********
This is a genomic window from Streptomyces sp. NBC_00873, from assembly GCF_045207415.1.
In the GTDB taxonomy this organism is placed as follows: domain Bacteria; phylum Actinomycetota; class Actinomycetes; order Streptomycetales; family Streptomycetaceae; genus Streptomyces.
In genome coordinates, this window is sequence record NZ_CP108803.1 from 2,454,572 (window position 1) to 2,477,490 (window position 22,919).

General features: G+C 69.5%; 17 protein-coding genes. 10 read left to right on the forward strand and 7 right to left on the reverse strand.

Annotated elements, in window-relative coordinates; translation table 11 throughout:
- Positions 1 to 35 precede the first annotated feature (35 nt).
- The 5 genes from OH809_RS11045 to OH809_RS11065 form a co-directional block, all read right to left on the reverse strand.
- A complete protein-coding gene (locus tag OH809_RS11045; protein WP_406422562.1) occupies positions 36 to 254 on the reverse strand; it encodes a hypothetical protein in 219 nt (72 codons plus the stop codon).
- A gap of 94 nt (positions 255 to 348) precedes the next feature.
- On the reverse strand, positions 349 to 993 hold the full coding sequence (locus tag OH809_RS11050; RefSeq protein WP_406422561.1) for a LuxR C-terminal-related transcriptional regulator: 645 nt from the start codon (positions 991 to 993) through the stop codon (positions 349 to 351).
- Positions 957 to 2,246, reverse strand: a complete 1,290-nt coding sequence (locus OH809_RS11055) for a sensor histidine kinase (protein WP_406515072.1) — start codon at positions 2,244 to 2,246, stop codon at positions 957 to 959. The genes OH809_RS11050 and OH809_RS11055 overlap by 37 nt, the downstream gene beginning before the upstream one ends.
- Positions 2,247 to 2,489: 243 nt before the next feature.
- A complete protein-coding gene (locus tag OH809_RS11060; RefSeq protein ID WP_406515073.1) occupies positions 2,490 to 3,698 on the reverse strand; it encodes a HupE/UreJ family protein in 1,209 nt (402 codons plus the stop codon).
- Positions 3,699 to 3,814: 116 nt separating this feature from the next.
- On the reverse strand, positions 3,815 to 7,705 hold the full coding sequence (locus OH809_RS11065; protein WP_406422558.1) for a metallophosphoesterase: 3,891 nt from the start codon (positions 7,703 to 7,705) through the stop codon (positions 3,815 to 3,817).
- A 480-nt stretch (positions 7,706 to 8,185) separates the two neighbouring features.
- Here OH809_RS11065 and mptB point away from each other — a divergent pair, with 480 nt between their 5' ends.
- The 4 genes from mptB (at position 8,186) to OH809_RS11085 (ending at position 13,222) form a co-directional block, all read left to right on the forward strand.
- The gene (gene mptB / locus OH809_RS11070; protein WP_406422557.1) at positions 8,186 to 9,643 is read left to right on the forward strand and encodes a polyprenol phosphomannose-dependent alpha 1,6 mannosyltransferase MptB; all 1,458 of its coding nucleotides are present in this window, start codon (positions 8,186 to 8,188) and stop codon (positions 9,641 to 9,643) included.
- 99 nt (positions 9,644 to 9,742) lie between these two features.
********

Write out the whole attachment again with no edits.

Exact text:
This is a genomic window from Streptomyces sp. NBC_00873, from assembly GCF_045207415.1.
In the GTDB taxonomy this organism is placed as follows: domain Bacteria; phylum Actinomycetota; class Actinomycetes; order Streptomycetales; family Streptomycetaceae; genus Streptomyces.
In genome coordinates, this window is sequence record NZ_CP108803.1 from 2,454,572 (window position 1) to 2,477,490 (window position 22,919).

General features: G+C 69.5%; 17 protein-coding genes. 10 read left to right on the forward strand and 7 right to left on the reverse strand.

Annotated elements, in window-relative coordinates; translation table 11 throughout:
- Positions 1 to 35 precede the first annotated feature (35 nt).
- The 5 genes from OH809_RS11045 to OH809_RS11065 form a co-directional block, all read right to left on the reverse strand.
- A complete protein-coding gene (locus tag OH809_RS11045; protein WP_406422562.1) occupies positions 36 to 254 on the reverse strand; it encodes a hypothetical protein in 219 nt (72 codons plus the stop codon).
- A gap of 94 nt (positions 255 to 348) precedes the next feature.
- On the reverse strand, positions 349 to 993 hold the full coding sequence (locus tag OH809_RS11050; RefSeq protein WP_406422561.1) for a LuxR C-terminal-related transcriptional regulator: 645 nt from the start codon (positions 991 to 993) through the stop codon (positions 349 to 351).
- Positions 957 to 2,246, reverse strand: a complete 1,290-nt coding sequence (locus OH809_RS11055) for a sensor histidine kinase (protein WP_406515072.1) — start codon at positions 2,244 to 2,246, stop codon at positions 957 to 959. The genes OH809_RS11050 and OH809_RS11055 overlap by 37 nt, the downstream gene beginning before the upstream one ends.
- Positions 2,247 to 2,489: 243 nt before the next feature.
- A complete protein-coding gene (locus tag OH809_RS11060; RefSeq protein ID WP_406515073.1) occupies positions 2,490 to 3,698 on the reverse strand; it encodes a HupE/UreJ family protein in 1,209 nt (402 codons plus the stop codon).
- Positions 3,699 to 3,814: 116 nt separating this feature from the next.
- On the reverse strand, positions 3,815 to 7,705 hold the full coding sequence (locus OH809_RS11065; protein WP_406422558.1) for a metallophosphoesterase: 3,891 nt from the start codon (positions 7,703 to 7,705) through the stop codon (positions 3,815 to 3,817).
- A 480-nt stretch (positions 7,706 to 8,185) separates the two neighbouring features.
- Here OH809_RS11065 and mptB point away from each other — a divergent pair, with 480 nt between their 5' ends.
- The 4 genes from mptB (at position 8,186) to OH809_RS11085 (ending at position 13,222) form a co-directional block, all read left to right on the forward strand.
- The gene (gene mptB / locus OH809_RS11070; protein WP_406422557.1) at positions 8,186 to 9,643 is read left to right on the forward strand and encodes a polyprenol phosphomannose-dependent alpha 1,6 mannosyltransferase MptB; all 1,458 of its coding nucleotides are present in this window, start codon (positions 8,186 to 8,188) and stop codon (positions 9,641 to 9,643) included.
- 99 nt (positions 9,644 to 9,742) lie between these two features.